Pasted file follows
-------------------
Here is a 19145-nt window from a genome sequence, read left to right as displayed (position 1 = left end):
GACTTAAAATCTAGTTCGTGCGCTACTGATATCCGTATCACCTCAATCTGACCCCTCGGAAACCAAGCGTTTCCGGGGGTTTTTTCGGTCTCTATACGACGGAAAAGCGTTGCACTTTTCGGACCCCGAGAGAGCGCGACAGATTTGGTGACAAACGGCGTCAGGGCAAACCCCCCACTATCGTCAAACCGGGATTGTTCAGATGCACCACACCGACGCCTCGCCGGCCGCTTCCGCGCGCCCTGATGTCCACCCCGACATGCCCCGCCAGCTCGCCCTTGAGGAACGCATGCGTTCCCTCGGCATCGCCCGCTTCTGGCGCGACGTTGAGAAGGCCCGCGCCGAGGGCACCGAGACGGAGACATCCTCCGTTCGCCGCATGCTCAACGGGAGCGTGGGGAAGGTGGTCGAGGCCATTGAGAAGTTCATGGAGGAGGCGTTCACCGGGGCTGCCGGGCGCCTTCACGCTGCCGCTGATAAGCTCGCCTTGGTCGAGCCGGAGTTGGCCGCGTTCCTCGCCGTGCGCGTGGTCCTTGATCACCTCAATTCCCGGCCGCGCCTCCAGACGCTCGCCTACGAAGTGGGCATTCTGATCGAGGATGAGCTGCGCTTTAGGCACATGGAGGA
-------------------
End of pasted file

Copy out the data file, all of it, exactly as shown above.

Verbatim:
Here is a 19145-nt window from a genome sequence, read left to right as displayed (position 1 = left end):
GACTTAAAATCTAGTTCGTGCGCTACTGATATCCGTATCACCTCAATCTGACCCCTCGGAAACCAAGCGTTTCCGGGGGTTTTTTCGGTCTCTATACGACGGAAAAGCGTTGCACTTTTCGGACCCCGAGAGAGCGCGACAGATTTGGTGACAAACGGCGTCAGGGCAAACCCCCCACTATCGTCAAACCGGGATTGTTCAGATGCACCACACCGACGCCTCGCCGGCCGCTTCCGCGCGCCCTGATGTCCACCCCGACATGCCCCGCCAGCTCGCCCTTGAGGAACGCATGCGTTCCCTCGGCATCGCCCGCTTCTGGCGCGACGTTGAGAAGGCCCGCGCCGAGGGCACCGAGACGGAGACATCCTCCGTTCGCCGCATGCTCAACGGGAGCGTGGGGAAGGTGGTCGAGGCCATTGAGAAGTTCATGGAGGAGGCGTTCACCGGGGCTGCCGGGCGCCTTCACGCTGCCGCTGATAAGCTCGCCTTGGTCGAGCCGGAGTTGGCCGCGTTCCTCGCCGTGCGCGTGGTCCTTGATCACCTCAATTCCCGGCCGCGCCTCCAGACGCTCGCCTACGAAGTGGGCATTCTGATCGAGGATGAGCTGCGCTTTAGGCACATGGAGGA